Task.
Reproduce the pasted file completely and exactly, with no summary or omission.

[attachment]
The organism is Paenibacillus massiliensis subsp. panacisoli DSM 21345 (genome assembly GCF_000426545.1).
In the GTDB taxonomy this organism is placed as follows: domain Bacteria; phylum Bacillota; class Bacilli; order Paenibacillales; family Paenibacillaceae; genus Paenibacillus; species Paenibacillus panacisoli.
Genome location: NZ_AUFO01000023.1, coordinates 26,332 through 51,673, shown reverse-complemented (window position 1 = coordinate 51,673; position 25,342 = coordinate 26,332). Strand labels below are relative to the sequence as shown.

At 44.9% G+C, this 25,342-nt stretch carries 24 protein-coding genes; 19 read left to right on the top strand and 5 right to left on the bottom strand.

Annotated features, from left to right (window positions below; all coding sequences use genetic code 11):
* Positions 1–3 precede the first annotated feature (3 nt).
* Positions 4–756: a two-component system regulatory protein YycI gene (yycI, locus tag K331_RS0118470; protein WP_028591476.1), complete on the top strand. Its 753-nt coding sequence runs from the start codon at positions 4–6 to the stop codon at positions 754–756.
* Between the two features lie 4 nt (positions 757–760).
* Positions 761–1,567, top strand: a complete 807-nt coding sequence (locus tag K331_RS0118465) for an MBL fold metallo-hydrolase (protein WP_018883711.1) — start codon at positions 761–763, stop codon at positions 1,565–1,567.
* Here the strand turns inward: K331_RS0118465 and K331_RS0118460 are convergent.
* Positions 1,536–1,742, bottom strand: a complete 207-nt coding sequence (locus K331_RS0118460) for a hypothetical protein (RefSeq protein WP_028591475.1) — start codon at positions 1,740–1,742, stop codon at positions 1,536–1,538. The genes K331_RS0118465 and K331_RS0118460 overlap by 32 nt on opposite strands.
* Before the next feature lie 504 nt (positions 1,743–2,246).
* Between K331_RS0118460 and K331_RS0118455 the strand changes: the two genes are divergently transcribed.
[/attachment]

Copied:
The organism is Paenibacillus massiliensis subsp. panacisoli DSM 21345 (genome assembly GCF_000426545.1).
In the GTDB taxonomy this organism is placed as follows: domain Bacteria; phylum Bacillota; class Bacilli; order Paenibacillales; family Paenibacillaceae; genus Paenibacillus; species Paenibacillus panacisoli.
Genome location: NZ_AUFO01000023.1, coordinates 26,332 through 51,673, shown reverse-complemented (window position 1 = coordinate 51,673; position 25,342 = coordinate 26,332). Strand labels below are relative to the sequence as shown.

At 44.9% G+C, this 25,342-nt stretch carries 24 protein-coding genes; 19 read left to right on the top strand and 5 right to left on the bottom strand.

Annotated features, from left to right (window positions below; all coding sequences use genetic code 11):
* Positions 1–3 precede the first annotated feature (3 nt).
* Positions 4–756: a two-component system regulatory protein YycI gene (yycI, locus tag K331_RS0118470; protein WP_028591476.1), complete on the top strand. Its 753-nt coding sequence runs from the start codon at positions 4–6 to the stop codon at positions 754–756.
* Between the two features lie 4 nt (positions 757–760).
* Positions 761–1,567, top strand: a complete 807-nt coding sequence (locus tag K331_RS0118465) for an MBL fold metallo-hydrolase (protein WP_018883711.1) — start codon at positions 761–763, stop codon at positions 1,565–1,567.
* Here the strand turns inward: K331_RS0118465 and K331_RS0118460 are convergent.
* Positions 1,536–1,742, bottom strand: a complete 207-nt coding sequence (locus K331_RS0118460) for a hypothetical protein (RefSeq protein WP_028591475.1) — start codon at positions 1,740–1,742, stop codon at positions 1,536–1,538. The genes K331_RS0118465 and K331_RS0118460 overlap by 32 nt on opposite strands.
* Before the next feature lie 504 nt (positions 1,743–2,246).
* Between K331_RS0118460 and K331_RS0118455 the strand changes: the two genes are divergently transcribed.